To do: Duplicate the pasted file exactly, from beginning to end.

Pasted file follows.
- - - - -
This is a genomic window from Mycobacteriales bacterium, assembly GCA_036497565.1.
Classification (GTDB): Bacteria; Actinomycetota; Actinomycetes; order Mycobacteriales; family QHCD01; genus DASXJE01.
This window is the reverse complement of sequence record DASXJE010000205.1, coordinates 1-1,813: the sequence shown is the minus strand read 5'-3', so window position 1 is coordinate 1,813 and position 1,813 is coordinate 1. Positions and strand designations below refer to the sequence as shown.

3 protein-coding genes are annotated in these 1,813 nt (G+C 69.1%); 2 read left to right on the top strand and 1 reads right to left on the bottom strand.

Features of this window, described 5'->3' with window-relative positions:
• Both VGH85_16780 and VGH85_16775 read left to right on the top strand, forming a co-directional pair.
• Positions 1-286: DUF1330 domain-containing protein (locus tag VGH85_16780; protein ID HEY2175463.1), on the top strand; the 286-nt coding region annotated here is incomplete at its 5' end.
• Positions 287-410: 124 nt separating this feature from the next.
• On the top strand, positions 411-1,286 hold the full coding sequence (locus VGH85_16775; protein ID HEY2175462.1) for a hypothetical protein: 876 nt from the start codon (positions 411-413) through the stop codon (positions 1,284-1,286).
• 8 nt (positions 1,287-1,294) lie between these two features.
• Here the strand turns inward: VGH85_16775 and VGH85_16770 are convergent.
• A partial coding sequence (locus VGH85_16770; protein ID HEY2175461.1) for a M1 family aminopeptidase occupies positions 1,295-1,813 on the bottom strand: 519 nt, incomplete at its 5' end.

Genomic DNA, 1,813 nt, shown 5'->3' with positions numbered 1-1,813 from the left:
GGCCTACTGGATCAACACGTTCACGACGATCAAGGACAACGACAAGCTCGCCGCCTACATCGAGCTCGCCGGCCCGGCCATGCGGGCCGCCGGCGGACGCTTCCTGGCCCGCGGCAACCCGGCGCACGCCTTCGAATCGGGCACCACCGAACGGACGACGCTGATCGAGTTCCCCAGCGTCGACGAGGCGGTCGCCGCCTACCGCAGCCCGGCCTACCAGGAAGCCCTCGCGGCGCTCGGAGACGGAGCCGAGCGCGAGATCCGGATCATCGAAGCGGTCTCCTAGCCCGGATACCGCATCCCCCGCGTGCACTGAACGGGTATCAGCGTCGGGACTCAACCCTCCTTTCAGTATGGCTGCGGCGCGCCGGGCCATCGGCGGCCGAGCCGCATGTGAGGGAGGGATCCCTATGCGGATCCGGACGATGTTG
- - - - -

This is a genomic window from Mycobacteriales bacterium, assembly GCA_036497565.1.
Classification (GTDB): Bacteria; Actinomycetota; Actinomycetes; order Mycobacteriales; family QHCD01; genus DASXJE01.
This window is the reverse complement of sequence record DASXJE010000205.1, coordinates 1-1,813: the sequence shown is the minus strand read 5'-3', so window position 1 is coordinate 1,813 and position 1,813 is coordinate 1. Positions and strand designations below refer to the sequence as shown.

3 protein-coding genes are annotated in these 1,813 nt (G+C 69.1%); 2 read left to right on the top strand and 1 reads right to left on the bottom strand.

Features of this window, described 5'->3' with window-relative positions:
• Both VGH85_16780 and VGH85_16775 read left to right on the top strand, forming a co-directional pair.
• Positions 1-286: DUF1330 domain-containing protein (locus tag VGH85_16780; protein ID HEY2175463.1), on the top strand; the 286-nt coding region annotated here is incomplete at its 5' end.
• Positions 287-410: 124 nt separating this feature from the next.
• On the top strand, positions 411-1,286 hold the full coding sequence (locus VGH85_16775; protein ID HEY2175462.1) for a hypothetical protein: 876 nt from the start codon (positions 411-413) through the stop codon (positions 1,284-1,286).
• 8 nt (positions 1,287-1,294) lie between these two features.
• Here the strand turns inward: VGH85_16775 and VGH85_16770 are convergent.
• A partial coding sequence (locus VGH85_16770; protein ID HEY2175461.1) for a M1 family aminopeptidase occupies positions 1,295-1,813 on the bottom strand: 519 nt, incomplete at its 5' end.

Genomic DNA, 1,813 nt, shown 5'->3' with positions numbered 1-1,813 from the left:
GGCCTACTGGATCAACACGTTCACGACGATCAAGGACAACGACAAGCTCGCCGCCTACATCGAGCTCGCCGGCCCGGCCATGCGGGCCGCCGGCGGACGCTTCCTGGCCCGCGGCAACCCGGCGCACGCCTTCGAATCGGGCACCACCGAACGGACGACGCTGATCGAGTTCCCCAGCGTCGACGAGGCGGTCGCCGCCTACCGCAGCCCGGCCTACCAGGAAGCCCTCGCGGCGCTCGGAGACGGAGCCGAGCGCGAGATCCGGATCATCGAAGCGGTCTCCTAGCCCGGATACCGCATCCCCCGCGTGCACTGAACGGGTATCAGCGTCGGGACTCAACCCTCCTTTCAGTATGGCTGCGGCGCGCCGGGCCATCGGCGGCCGAGCCGCATGTGAGGGAGGGATCCCTATGCGGATCCGGACGATGTTG